The main cast are all young and pretty per MTV's standards, though the way everything and everyone are beautiful, clean, and shiny makes it feel a bit fake. Poppy Drayton who plays elven princess Amberlee is so thin that it's alarming to watch her wear those tight dresses; she looks like an anorexic. The plot is standard fantasy fare of having to save the world from demons and discovering one's destiny, though the dialogue is too modern and aimed at teens. It's still fun to watch if a tad predictable. I hope it does well enough to continue to air for a couple seasons at least. It's nice to have an uncomplicated show to watch. Of course, I am already intrigued by the secrets both Allanon and Badon are hiding so I can ignore the love triangle that's already been set up between the three core characters.

Did any one else watch it? What are your thoughts?
lessonsinescapology: (Rose)
This what I was looking forward to in the new year and it didn't disappoint^_^

Funny, angsty, and the bride was creepy enough to even fit into a Yami no Matsuei episode, and very clearly it was a tribute to the legions of Sherlock fans out there. People who were looking for a linear case episode were likely disappointed. I quite enjoyed it and can't wait for the AU and time-travel fics to come^_~

Did anyone see it yet? What did you think?
lessonsinescapology: (Cloud)
This is a 7-part BBC series based on the novel by Susanna Clarke. I'd read the novel back when it came out in 2004 and was curious how the adaptation would be executed. After finishing the miniseries, which feels more like one long film, I'd have to say it was a success. On the whole, it was a beautiful realisation of the world Clarke created in her novel as the plot slowed down in some sections of the novel and made it a chore to read; this is such a faithful adaptation that it sometimes suffers the same slow pace in certain episodes.

Still, the magical realism/alternate history angle of JS&MN is a big draw as it's set during the Napoleonic Wars and seeing Jonathan Strange cast his magic spells makes the child in me smile with excitement. The casting choices are brilliant: Bertie Carvel shines as Jonathan Strange and I bet most viewers are going to connect with him, Eddie Marsan should be praised for giving Mr. Norrell a degree of humanity and vulnerability even though his actions are deplorable and make me want to slap him most of the time, Charlotte Riley is great as Strange's strong yet compassionate wife Arabella. But my favourite is Enzo Cilenti as John Childermass, Norrell's manservant. He is smart, sarcastic, and Machiavellian without overly showing his hand. And he's a magician too. He's like Snape in HP; he steals the show in every scene he appears in^_^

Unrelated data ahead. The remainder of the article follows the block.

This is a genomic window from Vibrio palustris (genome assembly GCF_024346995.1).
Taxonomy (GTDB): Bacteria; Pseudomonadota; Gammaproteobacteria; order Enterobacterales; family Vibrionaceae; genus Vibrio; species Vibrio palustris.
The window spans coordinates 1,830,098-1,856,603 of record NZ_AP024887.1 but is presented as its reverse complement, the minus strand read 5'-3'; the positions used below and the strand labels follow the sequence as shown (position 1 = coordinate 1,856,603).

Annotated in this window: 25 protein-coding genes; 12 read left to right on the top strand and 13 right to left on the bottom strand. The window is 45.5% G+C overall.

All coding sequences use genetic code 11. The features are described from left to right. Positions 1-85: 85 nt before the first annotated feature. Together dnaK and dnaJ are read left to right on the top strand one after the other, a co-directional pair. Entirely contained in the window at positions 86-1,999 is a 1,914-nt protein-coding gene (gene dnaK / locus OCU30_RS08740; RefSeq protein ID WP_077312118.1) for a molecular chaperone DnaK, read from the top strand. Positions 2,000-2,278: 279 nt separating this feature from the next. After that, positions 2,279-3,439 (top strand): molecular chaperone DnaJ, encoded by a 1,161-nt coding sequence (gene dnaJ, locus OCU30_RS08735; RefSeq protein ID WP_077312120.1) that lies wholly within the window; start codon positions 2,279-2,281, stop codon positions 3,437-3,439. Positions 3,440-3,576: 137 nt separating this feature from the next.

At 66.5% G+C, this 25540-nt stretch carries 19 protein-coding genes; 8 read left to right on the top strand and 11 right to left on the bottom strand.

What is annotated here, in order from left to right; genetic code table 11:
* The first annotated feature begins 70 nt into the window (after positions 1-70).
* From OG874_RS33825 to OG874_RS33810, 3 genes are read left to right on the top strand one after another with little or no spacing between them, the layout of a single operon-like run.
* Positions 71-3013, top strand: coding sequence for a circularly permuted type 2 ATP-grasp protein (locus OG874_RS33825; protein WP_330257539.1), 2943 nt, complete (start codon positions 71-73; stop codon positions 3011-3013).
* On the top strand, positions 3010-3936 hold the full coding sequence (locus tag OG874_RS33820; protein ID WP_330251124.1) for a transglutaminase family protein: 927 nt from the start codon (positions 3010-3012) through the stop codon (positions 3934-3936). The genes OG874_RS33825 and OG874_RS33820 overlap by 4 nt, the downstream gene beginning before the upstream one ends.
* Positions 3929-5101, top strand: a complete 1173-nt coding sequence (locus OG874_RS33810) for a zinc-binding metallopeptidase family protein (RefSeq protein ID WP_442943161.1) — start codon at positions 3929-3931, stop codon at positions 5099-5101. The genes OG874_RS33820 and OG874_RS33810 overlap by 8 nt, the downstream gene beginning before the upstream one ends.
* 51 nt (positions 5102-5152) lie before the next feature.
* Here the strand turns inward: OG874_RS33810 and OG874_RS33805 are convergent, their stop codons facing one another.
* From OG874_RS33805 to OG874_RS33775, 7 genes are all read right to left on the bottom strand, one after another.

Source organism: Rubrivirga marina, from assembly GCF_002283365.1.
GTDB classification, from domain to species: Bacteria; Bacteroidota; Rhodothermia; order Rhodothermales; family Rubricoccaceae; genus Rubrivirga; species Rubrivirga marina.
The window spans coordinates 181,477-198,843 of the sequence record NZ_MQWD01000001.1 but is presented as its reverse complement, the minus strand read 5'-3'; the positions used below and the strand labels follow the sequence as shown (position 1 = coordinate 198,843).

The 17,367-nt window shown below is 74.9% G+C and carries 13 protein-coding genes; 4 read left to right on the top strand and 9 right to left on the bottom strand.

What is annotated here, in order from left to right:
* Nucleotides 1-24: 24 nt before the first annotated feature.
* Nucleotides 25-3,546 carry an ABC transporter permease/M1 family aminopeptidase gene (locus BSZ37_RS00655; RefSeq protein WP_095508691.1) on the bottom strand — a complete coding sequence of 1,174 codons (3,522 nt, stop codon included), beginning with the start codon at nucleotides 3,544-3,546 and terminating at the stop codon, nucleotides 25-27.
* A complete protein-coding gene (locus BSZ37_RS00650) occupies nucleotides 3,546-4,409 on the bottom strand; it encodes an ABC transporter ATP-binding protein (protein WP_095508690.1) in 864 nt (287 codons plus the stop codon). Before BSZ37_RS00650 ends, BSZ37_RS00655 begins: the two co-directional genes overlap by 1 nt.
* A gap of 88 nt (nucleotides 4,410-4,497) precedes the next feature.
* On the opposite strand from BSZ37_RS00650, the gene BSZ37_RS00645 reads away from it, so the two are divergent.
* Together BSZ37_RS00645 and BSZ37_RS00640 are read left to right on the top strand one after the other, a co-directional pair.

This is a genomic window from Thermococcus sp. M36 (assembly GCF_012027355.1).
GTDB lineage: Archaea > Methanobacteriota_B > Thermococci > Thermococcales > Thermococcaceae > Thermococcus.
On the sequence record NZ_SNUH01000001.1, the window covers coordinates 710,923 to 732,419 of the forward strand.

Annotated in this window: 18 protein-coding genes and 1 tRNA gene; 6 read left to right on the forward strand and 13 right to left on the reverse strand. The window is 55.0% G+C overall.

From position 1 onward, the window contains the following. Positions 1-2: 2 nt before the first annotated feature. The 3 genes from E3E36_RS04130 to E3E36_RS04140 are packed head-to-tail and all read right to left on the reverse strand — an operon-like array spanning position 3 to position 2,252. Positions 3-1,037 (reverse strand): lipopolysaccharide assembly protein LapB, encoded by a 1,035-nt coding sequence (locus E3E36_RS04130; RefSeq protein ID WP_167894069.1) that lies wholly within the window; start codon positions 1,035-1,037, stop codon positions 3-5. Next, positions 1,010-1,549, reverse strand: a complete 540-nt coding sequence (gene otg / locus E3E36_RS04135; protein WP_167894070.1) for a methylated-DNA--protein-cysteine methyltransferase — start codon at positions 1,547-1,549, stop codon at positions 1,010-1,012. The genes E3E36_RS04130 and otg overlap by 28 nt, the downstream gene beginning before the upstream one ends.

The themes of slavery and female empowerment were explored too. Several female characters positions in society are juxtaposed against one another. Norrell and Strange's magic has consequences for everyone around them and the series shows the effects of it. The ending is the same as the book's so it's a bit disappointing in that regard. All in all, it was fun.

And now someone needs to write a crossover between this series and Naomi Novik's Temeraire^_~
lessonsinescapology: (Red Lady)
Spent the past three days watching Daredevil, each episode is one hour long. It's a great adaptation of the comic book source. Within the first two episodes, Matthew Murdock's character is introduced and established and over the 13 episodes of the series, other characters are slowly drawn into the web of death and destruction around him. The casting director did a good job selecting the actors, they are all suited to the roles they play and breathe life into these characters. The script is tight and focused, I think the only episode that felt slow and boring was episode.10, and the music complements the scenes. I couldn't help grinning when hearing Nessun Dorma and the scene it was used in. There are also lots of little references slyly made to allude to the Avengers and the larger Marvel universe. And the cinematography is as beautiful and evocative as any Hollywood film.